I agree with his analysis all the way until point 6. There's where we part company.
6) "Assault rifles", as currently defined, are indistinguishable, functionally, from many "legitimate" hunting rifles. They're no more than semiautomatic rifles with a few cosmetic characteristics that make them look mean and nasty, but at the core, they don't do anything different: fire one round when the user pulls the trigger one time, then automatically make themselves ready to fire the next round. Thus, the distinctions made in the 1994 "assault weapons ban" amount to nothing more than an ugly gun ban.
As it happens, what the public has been misled (actively: there were documented cases of media discussing the "assault weapons" to be banned and showing something else entirely!) into believing are "assault weapons" actually are not. There is no such thing as an "assault weapon" in military parlance. There is a closely related term, "assault rifle", but a true assault rifle is still legal to purchase! Assault rifles are, specifically, fully automatic weapons such as the M-16. Not a single one was outlawed in 1994.
(BTW, Jack Brooks could have stopped that ban cold; as chairman of the House Judiciary Committee, the whole thing was squarely in his control, and he could have stopped it at any point until the conference committee reported the bill out. When I called his office (I was a constituent at the time) to express my anger that he'd allowed the ban to remain, the staffer I spoke to told me that I'd better vote for him that fall or else I'd get Schumer as his replacement on the Judiciary Committee, and that would be even worse for gun owners. Surprise!)
It's further worth noting that the Firearms Act of 1934 (or thereabouts; I don't recall the exact year) was upheld by the Supreme Court in its only real test because nobody pointed out that sawed-off shotguns are military weapons (the defendant in the case had died after the Court had agreed to hear the case, but before arguments were presented); the Court reasoned that, since it was "beyond judicial notice" that that was the case, regulating them did not violate the Second Amendment. The Court was incorrect, as they were widely used as trench weapons in WWI, and still favored in the military today as a close-in people killer. Therefore, by the Court's reasoning, any weapon of military utility falls within the protection of the Second Amendment.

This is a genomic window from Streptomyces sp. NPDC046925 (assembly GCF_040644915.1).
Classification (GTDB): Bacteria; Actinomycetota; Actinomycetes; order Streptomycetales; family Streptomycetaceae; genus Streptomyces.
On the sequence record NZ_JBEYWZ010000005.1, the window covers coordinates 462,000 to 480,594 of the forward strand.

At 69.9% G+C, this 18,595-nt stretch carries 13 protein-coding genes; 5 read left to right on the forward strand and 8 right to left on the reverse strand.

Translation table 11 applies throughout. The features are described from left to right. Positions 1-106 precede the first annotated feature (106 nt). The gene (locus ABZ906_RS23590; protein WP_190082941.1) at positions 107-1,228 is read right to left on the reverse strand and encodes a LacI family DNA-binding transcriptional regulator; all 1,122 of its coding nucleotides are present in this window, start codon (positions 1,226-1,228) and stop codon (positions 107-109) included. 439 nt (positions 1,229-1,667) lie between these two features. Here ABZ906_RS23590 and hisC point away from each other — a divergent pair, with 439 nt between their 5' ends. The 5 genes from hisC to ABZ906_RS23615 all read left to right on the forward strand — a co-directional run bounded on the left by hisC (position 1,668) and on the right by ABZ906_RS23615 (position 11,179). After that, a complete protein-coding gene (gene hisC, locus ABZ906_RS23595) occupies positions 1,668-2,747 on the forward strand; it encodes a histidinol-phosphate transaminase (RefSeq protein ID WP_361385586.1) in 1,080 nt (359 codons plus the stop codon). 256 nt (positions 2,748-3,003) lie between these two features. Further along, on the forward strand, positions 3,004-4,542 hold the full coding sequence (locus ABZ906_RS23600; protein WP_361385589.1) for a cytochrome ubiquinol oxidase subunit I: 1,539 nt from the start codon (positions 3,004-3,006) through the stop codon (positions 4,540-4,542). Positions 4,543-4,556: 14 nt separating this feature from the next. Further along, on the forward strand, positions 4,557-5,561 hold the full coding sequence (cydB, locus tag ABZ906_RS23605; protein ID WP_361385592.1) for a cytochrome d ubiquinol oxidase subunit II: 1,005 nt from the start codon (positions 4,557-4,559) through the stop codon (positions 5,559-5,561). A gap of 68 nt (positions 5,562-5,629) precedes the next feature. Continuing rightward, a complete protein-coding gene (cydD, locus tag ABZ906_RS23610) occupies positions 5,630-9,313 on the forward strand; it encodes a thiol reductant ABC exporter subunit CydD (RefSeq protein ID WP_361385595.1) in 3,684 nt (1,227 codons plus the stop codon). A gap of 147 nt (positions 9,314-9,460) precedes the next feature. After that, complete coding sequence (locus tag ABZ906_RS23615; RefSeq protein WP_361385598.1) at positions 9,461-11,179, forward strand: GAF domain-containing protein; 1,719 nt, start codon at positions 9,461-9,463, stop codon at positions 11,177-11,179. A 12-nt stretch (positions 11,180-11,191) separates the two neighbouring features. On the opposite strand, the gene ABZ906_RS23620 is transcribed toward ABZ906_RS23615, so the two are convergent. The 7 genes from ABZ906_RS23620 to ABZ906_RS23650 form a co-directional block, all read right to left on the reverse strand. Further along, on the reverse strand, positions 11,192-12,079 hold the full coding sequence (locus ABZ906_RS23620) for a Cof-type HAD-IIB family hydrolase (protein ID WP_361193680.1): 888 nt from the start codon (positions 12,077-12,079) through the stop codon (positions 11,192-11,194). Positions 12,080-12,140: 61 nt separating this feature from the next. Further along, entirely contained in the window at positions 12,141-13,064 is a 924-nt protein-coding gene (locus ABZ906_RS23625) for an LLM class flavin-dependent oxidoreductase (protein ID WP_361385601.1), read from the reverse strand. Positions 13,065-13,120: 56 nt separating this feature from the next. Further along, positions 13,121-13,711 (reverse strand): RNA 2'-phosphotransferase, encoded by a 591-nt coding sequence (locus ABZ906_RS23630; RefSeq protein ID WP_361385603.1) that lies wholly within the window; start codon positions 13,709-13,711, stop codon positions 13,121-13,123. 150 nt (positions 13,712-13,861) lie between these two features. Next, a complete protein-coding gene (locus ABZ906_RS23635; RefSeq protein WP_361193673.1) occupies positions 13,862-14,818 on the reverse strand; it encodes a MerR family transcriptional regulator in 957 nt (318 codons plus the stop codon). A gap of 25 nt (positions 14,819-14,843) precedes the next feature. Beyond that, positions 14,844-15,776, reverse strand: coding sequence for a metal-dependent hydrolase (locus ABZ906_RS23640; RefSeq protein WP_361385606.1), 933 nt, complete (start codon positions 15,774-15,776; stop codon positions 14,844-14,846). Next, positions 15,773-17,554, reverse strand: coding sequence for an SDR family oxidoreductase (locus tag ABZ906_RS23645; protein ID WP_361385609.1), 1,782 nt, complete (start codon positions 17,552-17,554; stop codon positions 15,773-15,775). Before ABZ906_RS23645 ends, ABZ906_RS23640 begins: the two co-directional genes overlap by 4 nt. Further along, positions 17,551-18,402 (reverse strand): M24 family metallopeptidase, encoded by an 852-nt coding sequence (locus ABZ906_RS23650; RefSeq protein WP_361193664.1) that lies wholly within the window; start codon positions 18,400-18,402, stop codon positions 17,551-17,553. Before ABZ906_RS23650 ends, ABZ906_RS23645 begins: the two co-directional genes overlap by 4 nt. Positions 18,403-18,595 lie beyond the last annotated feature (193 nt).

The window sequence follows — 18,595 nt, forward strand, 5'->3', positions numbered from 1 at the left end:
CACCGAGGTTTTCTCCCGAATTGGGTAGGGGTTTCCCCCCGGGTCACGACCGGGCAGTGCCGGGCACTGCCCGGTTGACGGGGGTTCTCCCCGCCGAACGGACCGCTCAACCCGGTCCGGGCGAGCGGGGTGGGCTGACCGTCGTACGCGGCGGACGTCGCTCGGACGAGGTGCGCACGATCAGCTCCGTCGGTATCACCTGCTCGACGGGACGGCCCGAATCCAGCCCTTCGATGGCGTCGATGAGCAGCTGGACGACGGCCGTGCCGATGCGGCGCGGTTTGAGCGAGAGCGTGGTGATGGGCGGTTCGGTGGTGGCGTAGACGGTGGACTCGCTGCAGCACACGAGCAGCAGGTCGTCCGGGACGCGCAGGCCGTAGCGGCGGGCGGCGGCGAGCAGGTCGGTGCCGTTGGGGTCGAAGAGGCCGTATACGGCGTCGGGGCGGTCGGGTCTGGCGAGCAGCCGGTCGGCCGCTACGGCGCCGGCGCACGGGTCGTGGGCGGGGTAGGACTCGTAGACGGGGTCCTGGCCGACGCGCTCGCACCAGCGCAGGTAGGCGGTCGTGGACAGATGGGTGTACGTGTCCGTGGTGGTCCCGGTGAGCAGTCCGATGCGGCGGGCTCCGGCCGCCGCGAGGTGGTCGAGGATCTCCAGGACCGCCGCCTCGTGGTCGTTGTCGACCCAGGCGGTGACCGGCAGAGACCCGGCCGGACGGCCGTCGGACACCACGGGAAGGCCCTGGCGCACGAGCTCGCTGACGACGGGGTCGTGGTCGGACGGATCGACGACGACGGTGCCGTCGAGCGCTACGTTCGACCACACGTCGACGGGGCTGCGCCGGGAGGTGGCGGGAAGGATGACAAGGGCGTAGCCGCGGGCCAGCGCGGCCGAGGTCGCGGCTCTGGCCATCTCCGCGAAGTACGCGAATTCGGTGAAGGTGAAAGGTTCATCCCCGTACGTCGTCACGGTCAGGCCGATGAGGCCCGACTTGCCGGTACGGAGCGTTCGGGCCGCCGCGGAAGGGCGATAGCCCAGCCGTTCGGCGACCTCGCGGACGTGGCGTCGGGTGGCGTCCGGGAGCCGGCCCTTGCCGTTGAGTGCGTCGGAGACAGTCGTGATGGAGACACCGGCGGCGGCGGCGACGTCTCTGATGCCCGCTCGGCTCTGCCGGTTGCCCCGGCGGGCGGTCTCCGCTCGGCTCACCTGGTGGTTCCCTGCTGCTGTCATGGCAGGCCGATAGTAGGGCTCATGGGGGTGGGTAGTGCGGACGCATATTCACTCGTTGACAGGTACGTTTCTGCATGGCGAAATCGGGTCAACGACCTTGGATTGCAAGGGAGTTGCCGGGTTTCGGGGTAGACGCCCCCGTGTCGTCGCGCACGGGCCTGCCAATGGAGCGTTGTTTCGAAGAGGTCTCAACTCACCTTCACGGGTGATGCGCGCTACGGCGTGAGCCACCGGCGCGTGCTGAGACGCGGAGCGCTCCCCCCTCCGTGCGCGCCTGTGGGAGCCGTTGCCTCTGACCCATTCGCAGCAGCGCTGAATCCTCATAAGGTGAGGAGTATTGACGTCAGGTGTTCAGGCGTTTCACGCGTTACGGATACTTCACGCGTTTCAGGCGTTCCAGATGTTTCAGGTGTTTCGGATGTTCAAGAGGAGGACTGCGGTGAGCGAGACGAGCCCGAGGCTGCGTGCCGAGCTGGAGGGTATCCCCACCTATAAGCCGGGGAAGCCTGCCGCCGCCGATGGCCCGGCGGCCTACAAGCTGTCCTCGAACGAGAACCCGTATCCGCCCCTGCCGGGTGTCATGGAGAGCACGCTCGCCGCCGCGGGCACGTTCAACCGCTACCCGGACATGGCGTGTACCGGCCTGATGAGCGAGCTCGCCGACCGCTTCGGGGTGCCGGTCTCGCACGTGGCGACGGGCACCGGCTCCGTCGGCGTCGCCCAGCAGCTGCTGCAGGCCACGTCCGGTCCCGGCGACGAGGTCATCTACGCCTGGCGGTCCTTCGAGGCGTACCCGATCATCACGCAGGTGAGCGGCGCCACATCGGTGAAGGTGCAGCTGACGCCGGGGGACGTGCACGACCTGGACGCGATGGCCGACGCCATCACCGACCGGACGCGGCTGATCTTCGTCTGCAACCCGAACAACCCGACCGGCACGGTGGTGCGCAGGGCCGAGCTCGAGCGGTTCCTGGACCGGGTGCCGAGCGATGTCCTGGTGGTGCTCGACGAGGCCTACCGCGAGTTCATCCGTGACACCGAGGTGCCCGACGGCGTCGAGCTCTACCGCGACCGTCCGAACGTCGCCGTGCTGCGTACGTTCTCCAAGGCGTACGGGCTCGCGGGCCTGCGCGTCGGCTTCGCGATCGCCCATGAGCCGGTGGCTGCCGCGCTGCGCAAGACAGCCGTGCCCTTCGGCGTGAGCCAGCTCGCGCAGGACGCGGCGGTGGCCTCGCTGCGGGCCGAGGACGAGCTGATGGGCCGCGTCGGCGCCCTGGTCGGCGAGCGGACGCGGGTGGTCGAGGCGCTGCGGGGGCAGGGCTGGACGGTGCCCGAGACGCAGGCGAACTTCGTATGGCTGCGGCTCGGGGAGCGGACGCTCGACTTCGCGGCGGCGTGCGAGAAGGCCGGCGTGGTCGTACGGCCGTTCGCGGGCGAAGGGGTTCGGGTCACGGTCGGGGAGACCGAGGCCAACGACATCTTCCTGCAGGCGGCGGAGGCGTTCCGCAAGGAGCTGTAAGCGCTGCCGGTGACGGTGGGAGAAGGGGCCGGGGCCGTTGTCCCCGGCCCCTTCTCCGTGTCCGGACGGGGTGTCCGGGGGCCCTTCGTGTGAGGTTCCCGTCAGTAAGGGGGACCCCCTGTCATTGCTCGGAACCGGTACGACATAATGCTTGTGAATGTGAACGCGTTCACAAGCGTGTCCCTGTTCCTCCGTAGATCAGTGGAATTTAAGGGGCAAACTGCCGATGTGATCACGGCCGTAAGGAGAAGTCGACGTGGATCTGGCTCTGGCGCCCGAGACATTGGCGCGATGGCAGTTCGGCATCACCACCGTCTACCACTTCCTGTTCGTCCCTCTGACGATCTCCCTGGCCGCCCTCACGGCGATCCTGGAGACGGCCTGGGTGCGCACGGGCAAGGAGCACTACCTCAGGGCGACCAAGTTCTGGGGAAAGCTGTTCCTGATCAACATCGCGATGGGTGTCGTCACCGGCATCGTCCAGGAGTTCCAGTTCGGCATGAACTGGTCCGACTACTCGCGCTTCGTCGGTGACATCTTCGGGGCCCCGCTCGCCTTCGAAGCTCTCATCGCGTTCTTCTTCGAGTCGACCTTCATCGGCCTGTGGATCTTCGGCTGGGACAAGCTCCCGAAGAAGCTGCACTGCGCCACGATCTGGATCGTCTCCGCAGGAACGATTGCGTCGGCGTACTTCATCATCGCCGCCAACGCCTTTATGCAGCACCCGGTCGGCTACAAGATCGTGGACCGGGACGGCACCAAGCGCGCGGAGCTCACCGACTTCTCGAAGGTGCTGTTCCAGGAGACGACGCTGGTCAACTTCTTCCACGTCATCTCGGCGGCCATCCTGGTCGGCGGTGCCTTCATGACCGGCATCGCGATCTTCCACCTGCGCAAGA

7) I'll take this in two pieces. First off, EVERY time gun registration has been imposed, gun confiscation has followed. One need only ask the British and Australians about that, as well as the Germans in the 1930s: gun registration was one of the first things Hitler did when he rose to power. There's no reason to believe that things would be any different here.
As for the idea of "ballistic fingerprinting", such a database would be fundamentally useless. The distinctive wear marks on bullets that are made during their passage through a rifled gun barrel change over the life of a gun due to many, many conditions. Further, unlike human fingerprints, ballistic fingerprints can be changed fairly easily and enough to defeat any ballistic comparison. It also is completely useless when applied to shotguns and other smoothbore weapons, which do not leave such ballistic fingerprints (and, for shotguns, there's nothing to leave the fingerprint on). Finally, implementing such a requirement on new guns when there are nearly 300 million existing guns which would be outside such a scheme is nothing less than profoundly silly.
As for his final thoughts:
1) Gun owners are the only group it is acceptable for liberals to hate. There is a growing argument that gun owners need to come out of the closet in much the same way that gay advocates believe GLBT people should, and for the same reasons. My own beliefs on the latter are changing, but I'm not quiet about my ownership of firearms. (As anyone who's spoken to me for any length of time on the subject will agree.)
2) I hadn't heard about the original intent of gun control laws being for the oppression of blacks myself until I started digging, but the evidence is out there on the net. It's worth researching.
No slit trenches needed here. As long as any licensing regime is totally nondiscretionary, cannot be used surrepetitiously by bureaucrats as a way to deny people the right to keep and bear arms, and is not merely a way to sneak registration in the back door, I have little problem with it - just like I have little problem with driver licensing.